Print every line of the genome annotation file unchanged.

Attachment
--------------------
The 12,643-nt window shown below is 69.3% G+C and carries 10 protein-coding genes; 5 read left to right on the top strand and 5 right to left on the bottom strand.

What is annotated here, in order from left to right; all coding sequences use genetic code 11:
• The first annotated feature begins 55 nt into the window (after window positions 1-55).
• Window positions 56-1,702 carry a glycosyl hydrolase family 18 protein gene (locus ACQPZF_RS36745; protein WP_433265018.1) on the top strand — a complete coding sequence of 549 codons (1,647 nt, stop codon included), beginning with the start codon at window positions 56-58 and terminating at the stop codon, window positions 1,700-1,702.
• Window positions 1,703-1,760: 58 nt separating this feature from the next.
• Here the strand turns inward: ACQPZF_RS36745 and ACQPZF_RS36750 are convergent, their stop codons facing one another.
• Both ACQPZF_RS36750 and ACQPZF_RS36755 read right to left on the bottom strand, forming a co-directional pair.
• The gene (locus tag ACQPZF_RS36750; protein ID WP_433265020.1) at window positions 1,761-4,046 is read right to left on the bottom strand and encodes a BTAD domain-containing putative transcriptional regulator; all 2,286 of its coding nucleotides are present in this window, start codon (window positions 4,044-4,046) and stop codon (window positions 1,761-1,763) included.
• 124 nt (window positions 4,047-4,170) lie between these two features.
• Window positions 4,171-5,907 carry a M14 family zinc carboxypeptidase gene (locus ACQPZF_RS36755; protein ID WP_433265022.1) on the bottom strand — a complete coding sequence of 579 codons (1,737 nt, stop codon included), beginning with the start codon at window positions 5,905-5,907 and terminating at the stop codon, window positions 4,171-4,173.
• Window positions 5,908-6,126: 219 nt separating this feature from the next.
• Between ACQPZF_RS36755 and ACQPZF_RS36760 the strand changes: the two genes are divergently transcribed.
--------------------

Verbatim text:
The 12,643-nt window shown below is 69.3% G+C and carries 10 protein-coding genes; 5 read left to right on the top strand and 5 right to left on the bottom strand.

What is annotated here, in order from left to right; all coding sequences use genetic code 11:
• The first annotated feature begins 55 nt into the window (after window positions 1-55).
• Window positions 56-1,702 carry a glycosyl hydrolase family 18 protein gene (locus ACQPZF_RS36745; protein WP_433265018.1) on the top strand — a complete coding sequence of 549 codons (1,647 nt, stop codon included), beginning with the start codon at window positions 56-58 and terminating at the stop codon, window positions 1,700-1,702.
• Window positions 1,703-1,760: 58 nt separating this feature from the next.
• Here the strand turns inward: ACQPZF_RS36745 and ACQPZF_RS36750 are convergent, their stop codons facing one another.
• Both ACQPZF_RS36750 and ACQPZF_RS36755 read right to left on the bottom strand, forming a co-directional pair.
• The gene (locus tag ACQPZF_RS36750; protein ID WP_433265020.1) at window positions 1,761-4,046 is read right to left on the bottom strand and encodes a BTAD domain-containing putative transcriptional regulator; all 2,286 of its coding nucleotides are present in this window, start codon (window positions 4,044-4,046) and stop codon (window positions 1,761-1,763) included.
• 124 nt (window positions 4,047-4,170) lie between these two features.
• Window positions 4,171-5,907 carry a M14 family zinc carboxypeptidase gene (locus ACQPZF_RS36755; protein ID WP_433265022.1) on the bottom strand — a complete coding sequence of 579 codons (1,737 nt, stop codon included), beginning with the start codon at window positions 5,905-5,907 and terminating at the stop codon, window positions 4,171-4,173.
• Window positions 5,908-6,126: 219 nt separating this feature from the next.
• Between ACQPZF_RS36755 and ACQPZF_RS36760 the strand changes: the two genes are divergently transcribed.